Whereupon the twain started up from sleep in amazement and
said, " Who calleth us at this hour ? " Quoth he, " 'Tis I, your
lord, Gharib, the Marvellous One of the deeds wondrous." When
the Princesses heard their lord's voice, they rejoiced and so did
the women and the eunuchs. Then Gharib went down to them
and they threw themselves upon him and lullilooed with cries of
joy, so that all the palace rang again and the Captains of the
army awoke and said, " What is to do ? " So they made for the
palace and asked the eunuchs, " Hath one of the King's women
given birth to a child ? " ; and they answered, " No ; but rejoice
ye, for King Gharib hath returned to you." So they rejoiced,
and Gharib, after salams to the women came forth amongst his
comrades, who threw themselves upon him and kissed his hands

1 Arab. " Askar jarrdr " lit. " drawing ": so in Egyptian slang " Nas jarrir " folk
who wish to draw your money out of your pocket, greedy cheats.

86 A If Laylak wa Laylak.

and feet, returning thanks to Almighty Allah and praising Him.
Then he sat down on his throne, with his officers sitting about
him, and questioned them of the beleaguering army. They
replied, "O King, these troops sat down before the city three
days ago and there are amongst them Jinns as well as men ; but
we know not what they want, for we have had with them neither
battle nor speech." And presently they added, " The name of
the commander of the besieging army is Murad Shah and he hath
with him an hundred thousand horse and three thousand foot,
besides two hundred tribesmen of the Jinn." Now the manner

of his coming was wondrous. And Shahrazad perceived the

dawn of day and ceased to say her permitted say.

Sfofo fo|)*n it foas t&e &tx f^tinUtetf anlJ Sbentpxfgf)t!)

She said, It hath reached me, O auspicious King, that the cause
of this army coming upon Isbanir city was wondrous. When
the two men, whom Sabur had charged to drown his daughter
Fakhr Taj, let her go, bidding her flee for her life, she went forth
distracted, unknowing whither to turn and saying, "Where is
thine eye, O Gharib, that thou mayst see my case and the misery
I am in ? " ; and wandered on from country to country, and
valley to valley, till she came to a Wady abounding in trees and
streams, in whose midst stood a strong-based castle and a lofty-
builded as it were one of the pavilions of Paradise. So she betook
herself thither and entering the fortilice, found it hung and car-
peted with stuffs of silk and great plenty of gold and silver vessels ;
and therein were an hundred beautiful damsels. When the
maidens saw Fakhr Taj, they came up to her and saluted her,
deeming her of the virgins of the Jinn, and asked her of her
case. Quoth she, " I am daughter to the Persians' King;" and
told them all that had befallen her ; which when they heard, they
wept over her and condoled with her and comforted her, saying,
" Be of good cheer and keep thine eyes cool and clear, for here
shalt thou have meat and drink and raiment, and we all are thy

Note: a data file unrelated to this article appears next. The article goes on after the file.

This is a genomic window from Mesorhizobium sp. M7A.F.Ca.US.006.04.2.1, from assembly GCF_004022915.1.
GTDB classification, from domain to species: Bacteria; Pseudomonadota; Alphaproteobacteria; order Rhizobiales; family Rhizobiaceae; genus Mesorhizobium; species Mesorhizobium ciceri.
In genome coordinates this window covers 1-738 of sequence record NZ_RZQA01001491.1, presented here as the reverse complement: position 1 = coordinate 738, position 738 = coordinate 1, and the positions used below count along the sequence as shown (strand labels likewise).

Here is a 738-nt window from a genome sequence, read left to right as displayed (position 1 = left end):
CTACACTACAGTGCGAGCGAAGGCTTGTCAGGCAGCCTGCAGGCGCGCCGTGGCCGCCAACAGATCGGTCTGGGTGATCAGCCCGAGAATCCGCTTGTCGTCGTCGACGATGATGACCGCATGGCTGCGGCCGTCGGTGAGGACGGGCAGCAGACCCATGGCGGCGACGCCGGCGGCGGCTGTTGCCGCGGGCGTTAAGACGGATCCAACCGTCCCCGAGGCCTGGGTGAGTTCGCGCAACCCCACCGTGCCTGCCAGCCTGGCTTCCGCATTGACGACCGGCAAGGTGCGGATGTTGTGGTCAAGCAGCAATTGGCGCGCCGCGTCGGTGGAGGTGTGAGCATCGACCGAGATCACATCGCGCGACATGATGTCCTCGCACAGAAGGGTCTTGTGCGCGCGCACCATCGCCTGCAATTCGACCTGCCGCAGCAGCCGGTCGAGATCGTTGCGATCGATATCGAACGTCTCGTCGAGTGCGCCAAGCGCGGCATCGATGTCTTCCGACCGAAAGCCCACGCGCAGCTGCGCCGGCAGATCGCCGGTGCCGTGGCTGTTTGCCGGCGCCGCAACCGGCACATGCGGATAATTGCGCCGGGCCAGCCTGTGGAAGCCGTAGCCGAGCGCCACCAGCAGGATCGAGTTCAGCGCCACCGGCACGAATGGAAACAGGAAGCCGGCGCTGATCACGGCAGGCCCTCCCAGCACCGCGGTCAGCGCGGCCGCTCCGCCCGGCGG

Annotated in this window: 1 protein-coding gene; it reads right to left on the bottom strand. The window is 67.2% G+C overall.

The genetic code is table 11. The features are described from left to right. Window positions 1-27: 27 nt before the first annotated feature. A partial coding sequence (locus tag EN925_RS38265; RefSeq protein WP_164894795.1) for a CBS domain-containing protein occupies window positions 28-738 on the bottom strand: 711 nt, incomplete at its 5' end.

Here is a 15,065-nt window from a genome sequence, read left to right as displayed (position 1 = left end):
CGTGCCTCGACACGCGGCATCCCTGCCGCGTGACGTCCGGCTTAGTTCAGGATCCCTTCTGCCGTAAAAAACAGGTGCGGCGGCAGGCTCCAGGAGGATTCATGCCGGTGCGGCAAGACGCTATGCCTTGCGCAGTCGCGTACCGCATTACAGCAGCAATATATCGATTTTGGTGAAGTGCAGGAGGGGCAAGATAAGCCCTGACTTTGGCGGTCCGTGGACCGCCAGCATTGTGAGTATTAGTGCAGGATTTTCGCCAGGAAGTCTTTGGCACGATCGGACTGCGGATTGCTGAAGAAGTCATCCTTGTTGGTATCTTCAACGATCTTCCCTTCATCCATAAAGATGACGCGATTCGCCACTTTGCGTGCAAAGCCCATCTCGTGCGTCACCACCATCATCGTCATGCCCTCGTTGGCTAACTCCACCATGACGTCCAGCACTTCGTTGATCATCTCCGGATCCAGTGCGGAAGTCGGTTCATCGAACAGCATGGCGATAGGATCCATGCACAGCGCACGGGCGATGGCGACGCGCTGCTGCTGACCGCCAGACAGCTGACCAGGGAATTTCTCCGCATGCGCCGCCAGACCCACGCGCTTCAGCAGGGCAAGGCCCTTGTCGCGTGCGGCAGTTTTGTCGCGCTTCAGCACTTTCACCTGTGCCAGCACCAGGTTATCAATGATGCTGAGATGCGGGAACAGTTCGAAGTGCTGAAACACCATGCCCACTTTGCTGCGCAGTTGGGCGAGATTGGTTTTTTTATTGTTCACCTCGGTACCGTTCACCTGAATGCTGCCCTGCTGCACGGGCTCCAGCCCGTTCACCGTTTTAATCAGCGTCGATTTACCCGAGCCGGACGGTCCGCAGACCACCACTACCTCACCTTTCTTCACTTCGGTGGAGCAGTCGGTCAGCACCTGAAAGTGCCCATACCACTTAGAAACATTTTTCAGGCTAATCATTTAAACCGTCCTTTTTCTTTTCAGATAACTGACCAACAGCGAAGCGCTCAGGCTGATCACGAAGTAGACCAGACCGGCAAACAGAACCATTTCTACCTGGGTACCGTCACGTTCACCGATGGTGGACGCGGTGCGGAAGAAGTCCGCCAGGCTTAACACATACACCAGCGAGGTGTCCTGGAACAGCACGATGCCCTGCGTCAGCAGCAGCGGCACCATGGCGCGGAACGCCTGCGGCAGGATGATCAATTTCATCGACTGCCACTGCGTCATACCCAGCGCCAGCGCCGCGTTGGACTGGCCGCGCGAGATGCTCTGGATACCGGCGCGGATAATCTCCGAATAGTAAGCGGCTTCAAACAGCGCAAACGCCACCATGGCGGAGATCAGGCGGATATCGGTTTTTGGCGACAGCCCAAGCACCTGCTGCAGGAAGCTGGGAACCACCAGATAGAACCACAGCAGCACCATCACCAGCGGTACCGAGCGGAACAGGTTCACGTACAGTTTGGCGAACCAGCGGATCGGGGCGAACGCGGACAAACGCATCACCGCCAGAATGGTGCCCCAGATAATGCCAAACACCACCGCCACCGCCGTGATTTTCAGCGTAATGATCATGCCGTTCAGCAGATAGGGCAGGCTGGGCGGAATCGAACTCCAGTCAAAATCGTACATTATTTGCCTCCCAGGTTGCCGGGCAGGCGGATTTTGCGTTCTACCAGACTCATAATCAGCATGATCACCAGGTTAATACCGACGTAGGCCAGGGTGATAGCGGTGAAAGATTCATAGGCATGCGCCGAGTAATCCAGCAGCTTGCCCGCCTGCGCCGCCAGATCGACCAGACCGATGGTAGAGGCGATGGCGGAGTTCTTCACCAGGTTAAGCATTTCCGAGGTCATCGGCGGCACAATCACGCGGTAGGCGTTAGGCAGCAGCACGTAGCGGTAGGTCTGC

handmaids." She called down blessings on them and they
brought her food, of which she ate till she was satisfied. Then
quoth she to them, " Who is the owner of this palace and lord
over you girls ? " and quoth they, " King Salsal, son of Dal, is
our master ; he passeth a night here once in every month and

The History of Gkarib and his Brother Ajib. 87

fareth in the morning to rule over the tribes of the Jahn." So
Fakhr Taj took up her abode with them and after five days she
gave birth to a male child, as he were the moon. They cut his
navel cord and kohFd his eyes then they named him Murad Shah,
and he grew up in his mother's lap. After a while came King
Salsal, riding on a paper-white elephant, as he were a tower
plastered with lime and attended by the troops of the Jinn. He
entered the palace, where the hundred damsels met him and
kissed ground before him, and amongst them Fakhr Taj. When
the King saw her, he looked at her and said to the others, " Who
is yonder damsel ? " ; and they replied, " She is the daughter of
Sabur, King of the Persians and Turks and Daylamites." Quoth he,
"Who brought her hither?" So they repeated to him her story;
whereat he was moved to pity for her and said to her, " Grieve
not, but take patience till thy son be grown a man, when I will
go to the land of the Ajams and strike off thy father's head from
between his shoulders and seat thy son on the throne in his
stead." So she rose and kissed his hands and blessed him. Then
she abode in the castle and her son grew up and was reared with
the children of the King. They used to ride forth together
a-hunting and birding and he became skilled in the chase of wild
beasts and ravening lions arid ate of their flesh, till his heart

Online LibraryRichard Francis BurtonA plain and literal translation of the Arabian nights' entertainments, now entituled The book of the thousand nights and a night : with introduction, explanatory notes on the manners and customs of Moslem men, and a terminal essay upon the history of The nights (Volume 7) → online text (page 9 of 40)